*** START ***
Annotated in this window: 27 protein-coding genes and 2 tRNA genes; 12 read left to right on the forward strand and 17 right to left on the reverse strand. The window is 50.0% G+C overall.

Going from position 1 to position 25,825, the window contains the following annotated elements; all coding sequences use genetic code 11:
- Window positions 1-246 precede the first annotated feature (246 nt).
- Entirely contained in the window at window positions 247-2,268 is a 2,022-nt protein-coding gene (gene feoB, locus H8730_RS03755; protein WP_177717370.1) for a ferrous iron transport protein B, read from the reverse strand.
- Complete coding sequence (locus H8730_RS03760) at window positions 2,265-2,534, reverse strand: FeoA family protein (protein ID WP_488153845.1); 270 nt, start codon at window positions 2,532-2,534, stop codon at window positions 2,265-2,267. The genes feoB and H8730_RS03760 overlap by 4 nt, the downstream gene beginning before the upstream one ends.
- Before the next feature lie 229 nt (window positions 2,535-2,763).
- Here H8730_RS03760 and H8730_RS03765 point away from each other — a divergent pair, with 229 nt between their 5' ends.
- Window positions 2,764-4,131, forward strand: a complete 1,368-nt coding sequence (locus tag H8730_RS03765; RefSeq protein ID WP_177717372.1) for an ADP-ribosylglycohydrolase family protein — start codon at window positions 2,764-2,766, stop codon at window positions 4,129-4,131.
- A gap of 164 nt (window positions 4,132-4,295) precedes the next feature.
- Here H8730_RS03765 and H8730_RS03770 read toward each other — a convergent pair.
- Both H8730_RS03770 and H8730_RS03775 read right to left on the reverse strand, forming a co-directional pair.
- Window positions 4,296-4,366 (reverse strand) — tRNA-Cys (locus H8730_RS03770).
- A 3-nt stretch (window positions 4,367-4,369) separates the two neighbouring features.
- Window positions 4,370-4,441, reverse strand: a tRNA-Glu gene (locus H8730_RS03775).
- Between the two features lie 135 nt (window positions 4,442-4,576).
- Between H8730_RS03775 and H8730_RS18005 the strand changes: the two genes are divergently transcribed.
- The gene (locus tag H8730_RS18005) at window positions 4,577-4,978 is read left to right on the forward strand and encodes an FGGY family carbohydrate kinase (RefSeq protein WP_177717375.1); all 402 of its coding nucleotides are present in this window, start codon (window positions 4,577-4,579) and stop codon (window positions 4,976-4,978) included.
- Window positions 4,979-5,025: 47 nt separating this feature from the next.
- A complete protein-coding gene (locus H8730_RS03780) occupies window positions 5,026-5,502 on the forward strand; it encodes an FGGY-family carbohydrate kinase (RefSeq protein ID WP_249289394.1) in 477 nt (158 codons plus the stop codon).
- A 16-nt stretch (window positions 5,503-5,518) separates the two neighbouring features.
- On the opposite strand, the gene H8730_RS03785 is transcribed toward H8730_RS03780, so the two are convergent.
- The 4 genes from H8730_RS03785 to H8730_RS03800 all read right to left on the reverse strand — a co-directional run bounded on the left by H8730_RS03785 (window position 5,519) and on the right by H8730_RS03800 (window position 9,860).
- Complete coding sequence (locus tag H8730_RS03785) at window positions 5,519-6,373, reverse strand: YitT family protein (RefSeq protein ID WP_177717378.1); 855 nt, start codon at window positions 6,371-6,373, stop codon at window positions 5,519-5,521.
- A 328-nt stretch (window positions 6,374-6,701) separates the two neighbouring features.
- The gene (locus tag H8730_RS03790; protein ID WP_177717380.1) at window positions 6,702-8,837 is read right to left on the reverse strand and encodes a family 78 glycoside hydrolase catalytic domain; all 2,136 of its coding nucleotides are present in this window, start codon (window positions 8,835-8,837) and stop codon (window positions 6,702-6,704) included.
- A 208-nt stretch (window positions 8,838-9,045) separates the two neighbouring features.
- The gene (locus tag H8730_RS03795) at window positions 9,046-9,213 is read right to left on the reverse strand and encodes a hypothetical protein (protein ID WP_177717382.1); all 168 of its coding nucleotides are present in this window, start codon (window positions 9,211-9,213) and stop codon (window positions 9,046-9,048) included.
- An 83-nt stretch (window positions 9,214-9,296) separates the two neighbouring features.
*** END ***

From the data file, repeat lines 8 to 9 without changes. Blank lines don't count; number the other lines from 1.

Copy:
- Window positions 2,764-4,131, forward strand: a complete 1,368-nt coding sequence (locus tag H8730_RS03765; RefSeq protein ID WP_177717372.1) for an ADP-ribosylglycohydrolase family protein — start codon at window positions 2,764-2,766, stop codon at window positions 4,129-4,131.
- A gap of 164 nt (window positions 4,132-4,295) precedes the next feature.